Sunday, March 27, 2011

Book Review: Revolution by Jennifer Donnelly

Photo taken from Goodreads

 Book Info

Title:  Revolution 
Author:  Jennifer Donnelly
Publisher:  Delacorte Press
Language: English
Format:  Paperback
Pages:  472 pages
ISBN-13:  978-0375989506
Source:  Purchased, Celina's Books and Mags


From Goodreads:

"BROOKLYN: Andi Alpers is on the edge. She’s angry at her father for leaving, angry at her mother for not being able to cope, and heartbroken by the loss of her younger brother, Truman. Rage and grief are destroying her. And she’s about to be expelled from Brooklyn Heights’ most prestigious private school when her father intervenes. Now Andi must accompany him to Paris for winter break.

PARIS: Alexandrine Paradis lived over two centuries ago. She dreamed of making her mark on the Paris stage, but a fateful encounter with a doomed prince of France cast her in a tragic role she didn’t want—and couldn’t escape.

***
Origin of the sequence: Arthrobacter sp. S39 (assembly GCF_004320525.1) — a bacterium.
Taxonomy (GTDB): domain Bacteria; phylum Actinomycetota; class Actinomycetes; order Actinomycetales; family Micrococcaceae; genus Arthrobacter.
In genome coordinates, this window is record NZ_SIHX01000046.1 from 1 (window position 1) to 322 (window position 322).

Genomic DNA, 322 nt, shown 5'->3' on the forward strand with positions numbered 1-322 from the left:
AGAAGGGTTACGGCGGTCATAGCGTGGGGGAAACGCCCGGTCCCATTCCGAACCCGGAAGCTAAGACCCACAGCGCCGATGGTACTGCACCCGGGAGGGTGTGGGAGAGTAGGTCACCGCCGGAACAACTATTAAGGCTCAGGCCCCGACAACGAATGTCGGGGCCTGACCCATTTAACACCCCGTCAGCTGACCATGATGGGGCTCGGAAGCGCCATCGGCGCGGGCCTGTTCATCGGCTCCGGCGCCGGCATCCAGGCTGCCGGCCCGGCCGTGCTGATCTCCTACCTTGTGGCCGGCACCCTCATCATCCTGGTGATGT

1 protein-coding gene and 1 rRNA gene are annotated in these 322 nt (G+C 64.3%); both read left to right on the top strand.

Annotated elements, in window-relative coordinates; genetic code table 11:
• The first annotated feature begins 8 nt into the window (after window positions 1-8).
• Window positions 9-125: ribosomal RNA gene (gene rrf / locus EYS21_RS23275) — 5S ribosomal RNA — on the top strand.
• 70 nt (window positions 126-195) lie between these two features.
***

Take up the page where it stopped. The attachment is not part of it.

Two girls, two centuries apart. One never knowing the other. But when Andi finds Alexandrine’s diary, she recognizes something in her words and is moved to the point of obsession. There’s comfort and distraction for Andi in the journal’s antique pages—until, on a midnight journey through the catacombs of Paris, Alexandrine’s words transcend paper and time, and the past becomes suddenly, terrifyingly present.

Good books beckon to a reader and get them engaged until the last page.  Bad books seduce readers but fall short of their promises.  Great books, however, do all of the above, except fall short of their promise - they do not promise anything at all and no reader would mind.  Why?  Because who needs promises when a book just surpassed all your expectations and more? 

Revolution by Jennifer Donnelly is about two young women:  Andi living in modern-day Brooklyn, and Alexandrine from Paris in the time of the French Revolution.  Both girls are in a midst of a revolt, the difference is that Andi's is from within her self while Alexandrine's is that of the historical kind.  

So begs the question:  Is Revolution a good book, a bad book, or a great book?